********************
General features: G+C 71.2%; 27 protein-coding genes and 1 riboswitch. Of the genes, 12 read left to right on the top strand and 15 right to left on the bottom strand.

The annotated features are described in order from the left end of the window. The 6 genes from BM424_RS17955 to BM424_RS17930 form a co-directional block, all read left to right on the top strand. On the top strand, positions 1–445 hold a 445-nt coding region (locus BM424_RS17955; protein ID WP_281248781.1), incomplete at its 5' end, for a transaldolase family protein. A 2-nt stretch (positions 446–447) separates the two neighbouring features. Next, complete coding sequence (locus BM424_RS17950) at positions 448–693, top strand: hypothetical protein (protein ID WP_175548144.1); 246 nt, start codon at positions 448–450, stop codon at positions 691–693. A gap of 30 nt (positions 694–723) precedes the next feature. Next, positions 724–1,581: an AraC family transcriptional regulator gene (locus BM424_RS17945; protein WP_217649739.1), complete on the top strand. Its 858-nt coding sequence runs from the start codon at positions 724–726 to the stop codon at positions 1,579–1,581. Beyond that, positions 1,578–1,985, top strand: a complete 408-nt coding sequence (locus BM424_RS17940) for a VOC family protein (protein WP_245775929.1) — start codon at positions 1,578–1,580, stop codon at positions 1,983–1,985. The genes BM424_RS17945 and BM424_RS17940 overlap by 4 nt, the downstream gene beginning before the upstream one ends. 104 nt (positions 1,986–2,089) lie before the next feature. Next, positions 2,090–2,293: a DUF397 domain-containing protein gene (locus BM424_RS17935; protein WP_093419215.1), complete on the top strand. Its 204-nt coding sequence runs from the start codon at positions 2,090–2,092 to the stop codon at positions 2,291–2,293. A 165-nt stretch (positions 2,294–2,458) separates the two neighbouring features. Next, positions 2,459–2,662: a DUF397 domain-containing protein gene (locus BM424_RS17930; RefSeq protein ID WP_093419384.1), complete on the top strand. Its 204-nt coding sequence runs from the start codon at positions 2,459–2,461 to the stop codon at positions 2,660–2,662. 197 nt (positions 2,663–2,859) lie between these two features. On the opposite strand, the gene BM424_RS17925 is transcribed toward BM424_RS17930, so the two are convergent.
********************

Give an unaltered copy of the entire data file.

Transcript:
General features: G+C 71.2%; 27 protein-coding genes and 1 riboswitch. Of the genes, 12 read left to right on the top strand and 15 right to left on the bottom strand.

The annotated features are described in order from the left end of the window. The 6 genes from BM424_RS17955 to BM424_RS17930 form a co-directional block, all read left to right on the top strand. On the top strand, positions 1–445 hold a 445-nt coding region (locus BM424_RS17955; protein ID WP_281248781.1), incomplete at its 5' end, for a transaldolase family protein. A 2-nt stretch (positions 446–447) separates the two neighbouring features. Next, complete coding sequence (locus BM424_RS17950) at positions 448–693, top strand: hypothetical protein (protein ID WP_175548144.1); 246 nt, start codon at positions 448–450, stop codon at positions 691–693. A gap of 30 nt (positions 694–723) precedes the next feature. Next, positions 724–1,581: an AraC family transcriptional regulator gene (locus BM424_RS17945; protein WP_217649739.1), complete on the top strand. Its 858-nt coding sequence runs from the start codon at positions 724–726 to the stop codon at positions 1,579–1,581. Beyond that, positions 1,578–1,985, top strand: a complete 408-nt coding sequence (locus BM424_RS17940) for a VOC family protein (protein WP_245775929.1) — start codon at positions 1,578–1,580, stop codon at positions 1,983–1,985. The genes BM424_RS17945 and BM424_RS17940 overlap by 4 nt, the downstream gene beginning before the upstream one ends. 104 nt (positions 1,986–2,089) lie before the next feature. Next, positions 2,090–2,293: a DUF397 domain-containing protein gene (locus BM424_RS17935; protein WP_093419215.1), complete on the top strand. Its 204-nt coding sequence runs from the start codon at positions 2,090–2,092 to the stop codon at positions 2,291–2,293. A 165-nt stretch (positions 2,294–2,458) separates the two neighbouring features. Next, positions 2,459–2,662: a DUF397 domain-containing protein gene (locus BM424_RS17930; RefSeq protein ID WP_093419384.1), complete on the top strand. Its 204-nt coding sequence runs from the start codon at positions 2,459–2,461 to the stop codon at positions 2,660–2,662. 197 nt (positions 2,663–2,859) lie between these two features. On the opposite strand, the gene BM424_RS17925 is transcribed toward BM424_RS17930, so the two are convergent.